Saturday, February 12, 2011

{Between the Pages: "The Red Tent"}

Anita Diamant's The Red Tent is a work of historical fiction told by one of the Bible's silent characters, Dinah.  As Dinah tells the story of her life, she beautifully details the life of a family's women, their importance, their struggles, and their interconnected relationships with one another, their children, and the men that hold their fate.

While The Red Tent is a story rooted in biblical times it is not a story centered around religion, but rather a story of a tender woman silenced by the nature of the time in which she lived, and circumstances she was powerless to control.

Dinah details her autobiography beginning long before her birth.  Her story begins with her father, Jacob, a sheppard, and how he became married to her mother and her aunts.  Dinah learns of her history primarily through the stories she is told in the red tent.

As a young woman, Dinah experiences a tragic, life-changing event, altering the course of her life in a direction she clearly never could have imagined.

I found The Red Tent slow to start; as I reached the depths of the book it became clear why the set-up of the story was so pivotal to its premise.  There is a complex network of characters, which Diamant has illustrated in the front pages for reference.

While I'm a avid fan of history, I'm always hesitant to take on a work that does not portray pure fact.  Diamant does an exquisite job of weaving her research of existence in the ancient world into the life of a woman silenced by her circumstance.

The novel began reading as an educational tool.  Slowly, the author brought to life the thoughts, feelings, tastes and smells of what I had only learned as biblical stories; it was then I began to view the characters as relatable.  As the novel progressed their seemingly parallel world blended into the world in which I live by virtue of humanity.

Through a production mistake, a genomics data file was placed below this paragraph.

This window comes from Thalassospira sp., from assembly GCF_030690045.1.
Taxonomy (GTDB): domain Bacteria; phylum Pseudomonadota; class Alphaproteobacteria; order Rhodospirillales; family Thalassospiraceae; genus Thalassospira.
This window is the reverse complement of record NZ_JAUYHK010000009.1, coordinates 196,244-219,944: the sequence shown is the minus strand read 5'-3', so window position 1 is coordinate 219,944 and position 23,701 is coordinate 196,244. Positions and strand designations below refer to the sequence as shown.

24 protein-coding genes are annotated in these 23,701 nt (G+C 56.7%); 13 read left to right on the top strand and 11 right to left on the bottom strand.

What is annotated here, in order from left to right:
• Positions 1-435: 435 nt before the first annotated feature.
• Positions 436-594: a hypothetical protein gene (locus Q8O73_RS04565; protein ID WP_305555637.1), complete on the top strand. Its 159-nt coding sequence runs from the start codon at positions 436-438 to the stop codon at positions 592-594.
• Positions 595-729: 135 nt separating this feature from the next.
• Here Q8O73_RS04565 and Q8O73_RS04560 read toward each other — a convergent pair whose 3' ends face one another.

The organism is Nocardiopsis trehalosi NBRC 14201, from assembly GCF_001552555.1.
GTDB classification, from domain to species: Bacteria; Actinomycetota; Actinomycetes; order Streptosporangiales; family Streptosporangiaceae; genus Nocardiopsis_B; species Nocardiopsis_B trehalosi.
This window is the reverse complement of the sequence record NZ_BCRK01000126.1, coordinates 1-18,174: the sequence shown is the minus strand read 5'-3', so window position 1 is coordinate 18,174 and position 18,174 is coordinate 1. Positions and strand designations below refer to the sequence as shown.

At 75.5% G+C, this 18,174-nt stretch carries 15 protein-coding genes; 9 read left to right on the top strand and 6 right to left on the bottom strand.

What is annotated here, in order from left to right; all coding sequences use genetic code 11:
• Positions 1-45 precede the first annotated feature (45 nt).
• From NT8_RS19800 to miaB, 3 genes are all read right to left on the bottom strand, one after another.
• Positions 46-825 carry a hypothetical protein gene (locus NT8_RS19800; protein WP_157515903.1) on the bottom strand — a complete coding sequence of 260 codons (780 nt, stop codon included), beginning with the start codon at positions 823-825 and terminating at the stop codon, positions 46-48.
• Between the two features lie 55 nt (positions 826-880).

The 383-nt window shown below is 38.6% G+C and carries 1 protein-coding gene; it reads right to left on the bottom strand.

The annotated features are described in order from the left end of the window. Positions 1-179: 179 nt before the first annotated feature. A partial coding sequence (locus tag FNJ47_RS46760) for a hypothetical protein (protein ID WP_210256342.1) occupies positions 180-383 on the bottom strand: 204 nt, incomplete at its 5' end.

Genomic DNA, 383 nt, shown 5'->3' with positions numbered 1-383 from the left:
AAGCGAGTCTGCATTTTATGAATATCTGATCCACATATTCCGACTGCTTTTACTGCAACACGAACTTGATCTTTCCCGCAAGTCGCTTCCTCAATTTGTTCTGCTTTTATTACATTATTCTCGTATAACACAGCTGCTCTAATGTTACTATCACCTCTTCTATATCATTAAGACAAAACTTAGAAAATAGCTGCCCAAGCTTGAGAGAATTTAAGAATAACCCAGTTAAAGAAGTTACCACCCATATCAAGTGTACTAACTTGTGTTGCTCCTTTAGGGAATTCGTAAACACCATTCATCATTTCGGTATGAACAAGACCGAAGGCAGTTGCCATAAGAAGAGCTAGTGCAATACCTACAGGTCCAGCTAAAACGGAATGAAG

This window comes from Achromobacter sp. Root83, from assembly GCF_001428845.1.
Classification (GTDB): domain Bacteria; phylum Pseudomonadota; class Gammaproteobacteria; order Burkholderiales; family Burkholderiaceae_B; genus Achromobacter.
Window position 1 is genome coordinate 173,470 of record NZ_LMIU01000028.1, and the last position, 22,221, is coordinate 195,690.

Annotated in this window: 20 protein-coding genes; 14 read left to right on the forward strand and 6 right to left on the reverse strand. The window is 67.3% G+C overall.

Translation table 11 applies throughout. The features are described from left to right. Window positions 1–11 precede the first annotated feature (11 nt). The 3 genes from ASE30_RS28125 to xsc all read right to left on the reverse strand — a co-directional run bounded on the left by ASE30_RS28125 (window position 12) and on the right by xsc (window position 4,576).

I recommend this book to anyone (male or female) who finds an interest in stories of the Bible and/or history.  However, much like The Future Homemakers of America, it is at its roots an elegant story of women.  Whereas The Future Homemakers of America focuses on the relationships of a group of women, The Red Tent concentrates on one character and delves even deeper into her inner thoughts, struggles, and pleasures.

I found Dinah completely relatable; her experiences refreshingly real, and oddly comforting.  The life and death of this woman is worth telling.  Diamant did it brilliantly.

[GiVe AwaY: Since I've completed the book, my copy is up for grabs.... The first reader to comment for request, the book is yours.]

AnD tHe bOOk gOeS tO cOrrIe!


Susie said...

Oh my goodness, Brooke, I loved this book- it was good for so many reasons and the depth of the subjects were creatively written and worked through. It was our very first book we read in our Ohio book club and so it holds a special place in my book library heart :) glad you liked it, too! Hey, are you on

Corrie said...

Ooh I would love to read that! I've heard great things about this book.

brookie said...

Congrats, Corrie. It's yours!

Susie, I am on, but I haven't needed to search it for a read; I've been keeping pretty busy with the book club and books others have passed on to me. I'm always looking for good suggestions!


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Fairborn, Ohio, United States
I'm a teacher by trade, writer at heart & mom in every sense of my being. I never considered writing as a profession, but after I got married and began moving around the country, I began sharing my adventures, misadventures & updates through a sort of e-mail newsletter. I found a true passion in unconventional story-telling that has followed me into motherhood.